• The Washington Post reports that "President Biden on Wednesday invoked the Defense Production Act to address a nationwide shortage in baby formula, marking a major attempt to ramp up domestic manufacturing rapidly as parents are scrambling and store shelves are running bare.
"The White House said the directive requires the suppliers of key formula ingredients to prioritize the delivery of those resources to formula producers, adding that the administration would simultaneously launch a new operation to ensure faster flights of imports using Defense Department air cargo contacts.
"The moves reflected the magnitude of the current shortage, which has seen some parents driving for miles on end to locate formula, including specialty products that are critical to infants’ health. The U.S. government previously tapped the same 1950 law in the early days of the coronavirus pandemic, aiming to ensure the speedy production of key equipment as the crisis worsened."
• The Wall Street Journal reports that McDonald's and Wendy's are facing a possible class action suit, " filed in the U.S. District Court for the Eastern District of New York Tuesday," alleging that "both companies have wrongly advertised the size of their various cheeseburgers. The suit alleges that the ads make the burgers appear much larger than the ones customers are actually served … The lawsuit, which includes at least 20 photos of cheeseburgers, says that both companies use undercooked patties in their advertisements, allowing them to showcase burgers that are about 15% to 20% bigger than the ones served. Meat in general tends to shrink by 25% when cooked, the lawsuit says."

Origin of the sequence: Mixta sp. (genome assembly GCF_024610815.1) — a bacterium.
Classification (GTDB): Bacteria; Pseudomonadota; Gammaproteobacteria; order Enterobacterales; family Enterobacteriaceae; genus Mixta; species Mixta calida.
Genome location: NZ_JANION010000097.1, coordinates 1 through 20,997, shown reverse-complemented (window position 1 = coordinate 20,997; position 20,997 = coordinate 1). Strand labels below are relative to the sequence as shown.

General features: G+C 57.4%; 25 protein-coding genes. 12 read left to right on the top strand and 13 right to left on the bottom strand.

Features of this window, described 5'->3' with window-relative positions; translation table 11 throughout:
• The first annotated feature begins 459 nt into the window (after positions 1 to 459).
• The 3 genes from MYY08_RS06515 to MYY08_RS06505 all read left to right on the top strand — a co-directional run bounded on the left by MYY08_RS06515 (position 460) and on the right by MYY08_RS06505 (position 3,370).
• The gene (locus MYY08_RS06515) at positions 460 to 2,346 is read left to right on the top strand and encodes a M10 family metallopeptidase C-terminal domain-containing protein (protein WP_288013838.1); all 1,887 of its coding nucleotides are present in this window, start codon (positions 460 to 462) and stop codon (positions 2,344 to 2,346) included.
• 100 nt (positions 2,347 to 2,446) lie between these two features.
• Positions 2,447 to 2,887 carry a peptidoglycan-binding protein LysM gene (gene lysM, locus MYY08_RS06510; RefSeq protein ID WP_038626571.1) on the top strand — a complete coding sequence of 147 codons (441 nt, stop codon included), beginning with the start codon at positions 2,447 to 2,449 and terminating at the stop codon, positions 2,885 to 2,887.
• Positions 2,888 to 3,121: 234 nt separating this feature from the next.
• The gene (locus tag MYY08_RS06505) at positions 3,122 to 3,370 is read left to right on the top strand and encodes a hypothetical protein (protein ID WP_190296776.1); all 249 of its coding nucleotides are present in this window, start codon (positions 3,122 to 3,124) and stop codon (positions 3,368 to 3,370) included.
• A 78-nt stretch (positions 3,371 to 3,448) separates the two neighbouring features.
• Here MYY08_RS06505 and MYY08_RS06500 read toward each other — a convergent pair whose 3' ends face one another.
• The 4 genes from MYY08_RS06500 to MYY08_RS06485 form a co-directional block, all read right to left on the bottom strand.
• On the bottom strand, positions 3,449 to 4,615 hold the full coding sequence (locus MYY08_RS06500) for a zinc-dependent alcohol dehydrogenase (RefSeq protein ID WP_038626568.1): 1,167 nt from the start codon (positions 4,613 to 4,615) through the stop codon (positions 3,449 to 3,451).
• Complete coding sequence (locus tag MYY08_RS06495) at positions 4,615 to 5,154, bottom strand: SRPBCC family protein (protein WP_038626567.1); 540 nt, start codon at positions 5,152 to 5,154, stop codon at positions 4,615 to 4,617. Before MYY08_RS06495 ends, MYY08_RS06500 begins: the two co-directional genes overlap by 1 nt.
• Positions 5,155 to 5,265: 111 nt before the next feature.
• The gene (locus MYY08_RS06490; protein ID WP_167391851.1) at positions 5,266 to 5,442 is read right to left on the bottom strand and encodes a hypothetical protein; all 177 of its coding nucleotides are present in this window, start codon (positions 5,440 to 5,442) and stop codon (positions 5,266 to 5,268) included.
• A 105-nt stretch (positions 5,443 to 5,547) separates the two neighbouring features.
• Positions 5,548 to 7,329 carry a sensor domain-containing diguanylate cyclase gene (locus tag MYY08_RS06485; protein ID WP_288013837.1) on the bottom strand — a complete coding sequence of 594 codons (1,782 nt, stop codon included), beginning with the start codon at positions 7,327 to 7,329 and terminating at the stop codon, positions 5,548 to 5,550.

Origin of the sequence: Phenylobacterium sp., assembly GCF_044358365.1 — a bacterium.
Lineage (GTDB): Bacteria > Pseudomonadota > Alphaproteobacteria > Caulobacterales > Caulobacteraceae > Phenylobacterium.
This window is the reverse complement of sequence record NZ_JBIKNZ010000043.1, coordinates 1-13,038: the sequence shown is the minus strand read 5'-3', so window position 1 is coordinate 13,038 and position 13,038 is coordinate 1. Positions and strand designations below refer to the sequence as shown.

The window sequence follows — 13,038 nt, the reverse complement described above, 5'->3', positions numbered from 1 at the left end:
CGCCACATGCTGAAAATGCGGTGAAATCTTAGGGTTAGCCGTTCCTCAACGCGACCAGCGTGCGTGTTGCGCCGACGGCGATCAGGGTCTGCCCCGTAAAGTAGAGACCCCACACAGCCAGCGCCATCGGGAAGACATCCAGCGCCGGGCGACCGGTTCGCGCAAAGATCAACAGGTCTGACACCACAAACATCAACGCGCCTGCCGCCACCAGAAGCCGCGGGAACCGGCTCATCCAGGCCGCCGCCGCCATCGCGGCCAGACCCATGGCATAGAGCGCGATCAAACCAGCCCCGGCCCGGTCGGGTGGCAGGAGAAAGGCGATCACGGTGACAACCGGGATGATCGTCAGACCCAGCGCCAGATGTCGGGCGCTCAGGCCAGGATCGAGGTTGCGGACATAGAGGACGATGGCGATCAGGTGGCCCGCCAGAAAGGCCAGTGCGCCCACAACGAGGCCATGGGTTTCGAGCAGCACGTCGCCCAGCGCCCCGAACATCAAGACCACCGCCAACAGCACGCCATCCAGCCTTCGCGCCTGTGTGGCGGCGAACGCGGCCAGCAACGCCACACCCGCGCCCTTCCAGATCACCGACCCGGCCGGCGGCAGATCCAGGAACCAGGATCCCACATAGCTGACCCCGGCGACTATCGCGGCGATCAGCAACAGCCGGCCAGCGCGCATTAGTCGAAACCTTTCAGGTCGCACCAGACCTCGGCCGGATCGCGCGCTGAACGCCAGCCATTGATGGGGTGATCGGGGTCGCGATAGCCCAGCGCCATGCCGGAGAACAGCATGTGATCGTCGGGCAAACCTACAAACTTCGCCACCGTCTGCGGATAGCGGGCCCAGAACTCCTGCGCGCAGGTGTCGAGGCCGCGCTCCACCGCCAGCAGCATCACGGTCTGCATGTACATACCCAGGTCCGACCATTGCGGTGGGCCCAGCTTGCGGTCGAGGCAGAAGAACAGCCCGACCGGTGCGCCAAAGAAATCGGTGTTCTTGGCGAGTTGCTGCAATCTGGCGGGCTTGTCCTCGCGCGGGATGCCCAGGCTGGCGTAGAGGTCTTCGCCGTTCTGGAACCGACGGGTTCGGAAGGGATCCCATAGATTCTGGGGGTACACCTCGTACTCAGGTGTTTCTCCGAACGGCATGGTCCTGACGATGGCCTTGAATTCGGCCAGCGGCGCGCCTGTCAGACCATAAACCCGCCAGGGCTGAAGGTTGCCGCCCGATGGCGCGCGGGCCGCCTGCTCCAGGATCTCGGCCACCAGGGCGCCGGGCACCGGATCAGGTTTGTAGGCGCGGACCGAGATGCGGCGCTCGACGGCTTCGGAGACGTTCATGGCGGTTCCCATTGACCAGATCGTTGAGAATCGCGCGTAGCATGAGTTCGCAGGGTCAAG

The Journal notes that "the same three law firms involved in this case also filed a similar lawsuit against Burger King Corp. in March. That lawsuit, filed in the U.S. District Court for the Southern District of Florida, alleges that Burger King also mis-advertises the size of its burgers."
• Axios reports that "top lawmakers on the Senate health committee are proposing to beef up FDA oversight of dietary supplements, cosmetics and lab-developed tests as part of a sweeping plan to reauthorize regulatory programs … A draft plan released Tuesday by Senate HELP Committee Chair Patty Murray (D-Wash.) and Ranking Member Richard Burr (R-N.C.) would, among other things, require premarket approval of supplements and make manufacturers disclose what's in their products."
Currently, Axios writes, "The FDA lacks authority to approve supplements, and firms generally don't have to provide evidence for the FDA to conclude the products are safe."
Not surprisingly, "some supplement manufacturers are aggressively fighting the plan: The Natural Products Association says it would drive up consumer costs and weaken privacy protections for the industry's supply chain."